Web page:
studied law and was admitted to the bar at age twenty two. It was customary in my time for young men to go out into the world on a kind of quest, and to this end I chose Minnesota as my destination. Arriving there I decided to to found a great city on the Mississippi. Such a dream! It was my scheme that Nininger City, 17 miles south of St. Paul, would rival Chicago. I built a fine home there with a library that had a great iron stove and shelves of books.
Unfortunately, following the real estate crash of 1857 I found myself the sole resident of this metropolis. But of course one must rise again at these disappointments. You must consider, of course, that I was still a young man, age thirty two; I am told that this is an age when many young people today are only applying for their first job. I believe that you call them "careers." Under the circumstances of my setback I decided that it would be necessary to learn to farm wheat, subject myself to the contingencies of weather. The vagaries of markets, blown this way and that by winds from Europe, by events in the most remote regions of the world, would teach me a good deal of life!
It seemed to me that politics would be a necessary ingredient in fulfilling my ideas for a better world. In 1863. I ran successfully for lieutenant governor. I accompanied my troops in an expedition against the warring Sioux Indians. I understand that your contmeporary treatment of this matter is rather sympathetic to the natives and I shall not dwell on that adventure out of sensitivity to your beliefs. Let me only say that I made lasting friendships with the natives. I much enjoyed politics, was known favorabley for my speechmaking, and was elected to congress.
Soon thereafter my political life was beset by difficulties. Trouble began in 1868 where my sometimes querelous nature earned me powerful enemies among those whom I had vigorously denounced as the "the few who seek to grasp all power and wealth". These same men, mainline Republicans, soon saw to the termination of my political career. In 1879, at 49 years of age, I lost a key election to William Washburn, brother of the Secretary of the Treasury who had been my sworn enemy in Washington. I now found my political career at an end, and little to do either supporting my family or keeping my active imagination at work. On November 3, 1880, age 49, I wrote in my diary the future looked bleak indeed:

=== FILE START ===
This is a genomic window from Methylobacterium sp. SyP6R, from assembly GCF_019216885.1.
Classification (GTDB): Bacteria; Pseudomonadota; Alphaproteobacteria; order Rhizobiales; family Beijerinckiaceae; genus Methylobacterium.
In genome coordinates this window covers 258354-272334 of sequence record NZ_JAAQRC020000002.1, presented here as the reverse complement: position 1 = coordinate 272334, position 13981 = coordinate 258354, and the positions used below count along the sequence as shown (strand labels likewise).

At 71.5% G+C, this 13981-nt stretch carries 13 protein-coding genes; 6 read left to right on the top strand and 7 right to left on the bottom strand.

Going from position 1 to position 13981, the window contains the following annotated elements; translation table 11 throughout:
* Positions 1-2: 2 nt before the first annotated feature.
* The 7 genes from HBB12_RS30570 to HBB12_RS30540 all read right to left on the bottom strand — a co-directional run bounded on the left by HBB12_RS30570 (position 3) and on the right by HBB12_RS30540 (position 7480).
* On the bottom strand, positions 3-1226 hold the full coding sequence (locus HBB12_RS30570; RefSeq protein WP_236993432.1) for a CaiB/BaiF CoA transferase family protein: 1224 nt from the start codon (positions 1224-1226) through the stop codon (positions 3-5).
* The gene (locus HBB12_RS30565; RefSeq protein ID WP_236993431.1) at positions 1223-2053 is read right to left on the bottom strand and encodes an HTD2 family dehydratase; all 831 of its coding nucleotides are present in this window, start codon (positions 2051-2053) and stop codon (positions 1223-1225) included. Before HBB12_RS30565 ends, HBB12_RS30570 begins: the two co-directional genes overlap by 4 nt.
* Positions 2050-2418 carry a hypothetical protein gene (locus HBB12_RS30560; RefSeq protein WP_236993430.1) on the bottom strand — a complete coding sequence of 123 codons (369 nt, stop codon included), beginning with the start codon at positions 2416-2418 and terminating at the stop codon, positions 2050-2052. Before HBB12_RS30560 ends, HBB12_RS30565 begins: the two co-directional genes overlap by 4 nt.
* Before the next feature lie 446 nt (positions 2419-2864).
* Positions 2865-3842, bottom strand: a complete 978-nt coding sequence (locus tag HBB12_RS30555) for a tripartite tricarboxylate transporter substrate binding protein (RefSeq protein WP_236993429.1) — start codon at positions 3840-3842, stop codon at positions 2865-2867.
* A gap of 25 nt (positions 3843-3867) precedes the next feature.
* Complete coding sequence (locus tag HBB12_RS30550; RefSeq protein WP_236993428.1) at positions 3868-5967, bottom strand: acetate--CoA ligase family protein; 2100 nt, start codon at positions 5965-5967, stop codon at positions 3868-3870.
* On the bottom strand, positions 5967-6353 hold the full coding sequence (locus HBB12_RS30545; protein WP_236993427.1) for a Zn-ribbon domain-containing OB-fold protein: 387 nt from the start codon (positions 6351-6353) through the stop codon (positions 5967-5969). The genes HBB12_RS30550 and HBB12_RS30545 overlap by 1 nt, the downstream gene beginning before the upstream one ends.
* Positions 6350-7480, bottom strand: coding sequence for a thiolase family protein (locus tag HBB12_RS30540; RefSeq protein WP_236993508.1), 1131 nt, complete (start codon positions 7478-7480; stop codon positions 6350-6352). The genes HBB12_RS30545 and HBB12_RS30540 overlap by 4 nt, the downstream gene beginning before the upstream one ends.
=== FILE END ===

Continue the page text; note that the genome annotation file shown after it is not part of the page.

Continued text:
"This is my forty ninth birthday and a sad day it is...All my hopes are gone, and the future settles down upon me dark and gloomy indeed. My life has been a failure and a mistake. My hopes have so often come to naught that I cease to hope. All I can do is face the music and take my damnable future as it comes."
Returning to my solitary house at Nininger, I involved himself in more settlement schemes, gave lectures and speeches on Shakespeare, and became an active member of the Grange, a new organization that aimed to promote the interests of poor farmers such as myself, whipped and sawed as we were by powerful capitalist instituions, eastern banks and railroads.
My enemies disapproved of my rhetorical style or skill, and even today if you review the description of my life in your biographical dictionary you will find it said that I "possessed in exaggerated degree the talent of his race for public speaking". Do you doubt that we Irish know nothing of racism? In politics as well as conversation, according to this particularly snide entry by one J.D. Hicks, I am said to have made it my concern "to espouse unusual and unproved theories". Perhaps there is truth to this, but is such a view, that truth is a matter of rhetoric, that the facts are rarely simply the facts as presented, but that those presentations of facts are always interlarded with interpretation, to be condemned? Once in a moment of despair I wrote in my diary "Metaphorically speaking there was nothing left to me but backbone and fists." "We shall fight on," I said on the lastday of the year 1880.
Meanwhile I learned that a Philadelphia upbringing, amply fertilized with training in classical rhetoric, made me ill suited for mending harness and planting. My dear wife -- these were anxious and unhappy years for her, living in the rural west under difficult circumstances -- went so far as to accuse me of being an incompetent at the business of farming It is true that the winters were dreadful. My principal comfort was the reading matter I obtained on occasional visits to the St. Paul bookseller, D. D. Merril.
But life was of course not all disappointment. I had two children whom I loved dearly. Nonetheless, recognizing the dangers - especially to those of Celtic temperament - of withdrawn absorption unbalanced by bursts of public action and creativity, I searched for a project. It was in such a frame of mind, in the dead of winter of 1881, that I sat down to consider how the world might end.
 Donnelly, Atlantis, 1882